Mulcahy’s Aspen Art Museum littering trial postponed

Lee Mulcahy’s trial for allegedly dumping trash he calls art outside the Aspen Art Museum last year was postponed indefinitely Wednesday after he asked to recuse Aspen’s Municipal Court judge.

The development likely means the city of Aspen will spend more than the $2,000 it has already given a special prosecutor in the case because Mulcahy said he plans to appeal Municipal Judge Brooke Peterson’s denial of his motion requesting the recusal to District Court.

The two lawyers in the City Attorney’s Office recused themselves from the case for ethical reasons, City Attorney Jim True said.

Mulcahy, 53, was charged with littering in October after he left what he said were pieces of a sculpture outside the Aspen Art Museum. At the time he admitted that no one at the museum knew he was leaving the items, which a police report said included multiple springs, a large plastic planter and a small bicycle.

Much of Wednesday’s pretrial hearing involved Mulcahy’s efforts to turn the trial into a discussion centering on the question of what is art. Mulcahy again admitted he didn’t have permission to leave the items, which led Peterson to clarify that the trial is about littering and not about what constitutes art.

Mulcahy — who has been fighting the Aspen-Pitkin County Housing Authority’s attempts to evict him from his employee housing unit at Burlingame Ranch for the past two years — also said he believes the littering charge is an attempt by police to define him as a criminal and use that to kick him out of his house.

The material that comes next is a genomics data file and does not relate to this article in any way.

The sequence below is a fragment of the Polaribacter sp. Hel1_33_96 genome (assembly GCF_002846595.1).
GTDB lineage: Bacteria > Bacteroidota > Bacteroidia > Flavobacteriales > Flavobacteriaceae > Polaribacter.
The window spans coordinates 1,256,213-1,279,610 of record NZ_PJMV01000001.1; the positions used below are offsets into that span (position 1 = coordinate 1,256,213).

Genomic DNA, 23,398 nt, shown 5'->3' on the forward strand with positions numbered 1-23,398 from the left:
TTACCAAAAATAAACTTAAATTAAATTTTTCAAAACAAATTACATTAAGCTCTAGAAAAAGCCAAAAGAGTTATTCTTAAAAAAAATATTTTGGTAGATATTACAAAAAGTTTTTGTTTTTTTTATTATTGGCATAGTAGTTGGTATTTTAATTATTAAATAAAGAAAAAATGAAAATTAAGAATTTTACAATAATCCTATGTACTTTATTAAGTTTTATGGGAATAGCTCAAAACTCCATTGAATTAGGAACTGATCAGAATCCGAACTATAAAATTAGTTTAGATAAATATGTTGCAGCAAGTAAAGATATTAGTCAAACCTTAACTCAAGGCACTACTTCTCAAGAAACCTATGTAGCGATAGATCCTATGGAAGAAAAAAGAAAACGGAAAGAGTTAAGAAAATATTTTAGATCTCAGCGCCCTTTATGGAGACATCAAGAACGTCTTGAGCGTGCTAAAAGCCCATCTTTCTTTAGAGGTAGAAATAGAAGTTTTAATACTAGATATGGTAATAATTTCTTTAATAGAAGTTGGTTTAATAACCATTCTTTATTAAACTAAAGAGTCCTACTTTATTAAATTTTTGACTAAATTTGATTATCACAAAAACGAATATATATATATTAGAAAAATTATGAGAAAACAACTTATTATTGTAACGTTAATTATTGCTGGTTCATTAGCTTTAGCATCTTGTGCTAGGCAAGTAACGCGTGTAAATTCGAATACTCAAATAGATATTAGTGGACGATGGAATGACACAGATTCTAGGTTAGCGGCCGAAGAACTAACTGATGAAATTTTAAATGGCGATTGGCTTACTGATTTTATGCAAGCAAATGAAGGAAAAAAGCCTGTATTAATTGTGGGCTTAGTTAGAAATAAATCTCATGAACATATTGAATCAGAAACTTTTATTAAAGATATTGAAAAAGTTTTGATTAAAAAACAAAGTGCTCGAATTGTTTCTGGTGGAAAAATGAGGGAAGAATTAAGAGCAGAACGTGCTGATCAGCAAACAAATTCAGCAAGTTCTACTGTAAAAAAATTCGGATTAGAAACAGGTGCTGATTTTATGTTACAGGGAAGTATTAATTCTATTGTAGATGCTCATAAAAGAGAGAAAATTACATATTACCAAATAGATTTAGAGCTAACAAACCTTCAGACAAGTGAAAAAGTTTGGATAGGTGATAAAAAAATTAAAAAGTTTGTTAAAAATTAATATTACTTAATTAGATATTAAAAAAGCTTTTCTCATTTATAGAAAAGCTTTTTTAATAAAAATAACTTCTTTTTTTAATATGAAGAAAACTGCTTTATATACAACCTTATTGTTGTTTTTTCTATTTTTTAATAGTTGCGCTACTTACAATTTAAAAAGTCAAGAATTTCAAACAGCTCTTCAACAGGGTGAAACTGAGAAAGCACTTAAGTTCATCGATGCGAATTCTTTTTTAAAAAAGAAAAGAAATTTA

Near the end of the hearing, Mulcahy asked Peterson to recuse himself based on nebulous claims involving Peterson’s ruling on a case involving the president of the Aspen-Pitkin County Housing Authority Board being accused of feeding a fox nearly 10 months ago, and his alleged involvement in a luxury condominium building.

“I’m very uncomfortable with you, your honor,” Mulcahy said.

After attempting to understand the claims, Peterson finally denied Mulcahy’s recusal motion. Mulcahy said he wanted to appeal the ruling and Peterson stopped all action related to the jury trial until a District Court judge rules on the appeal.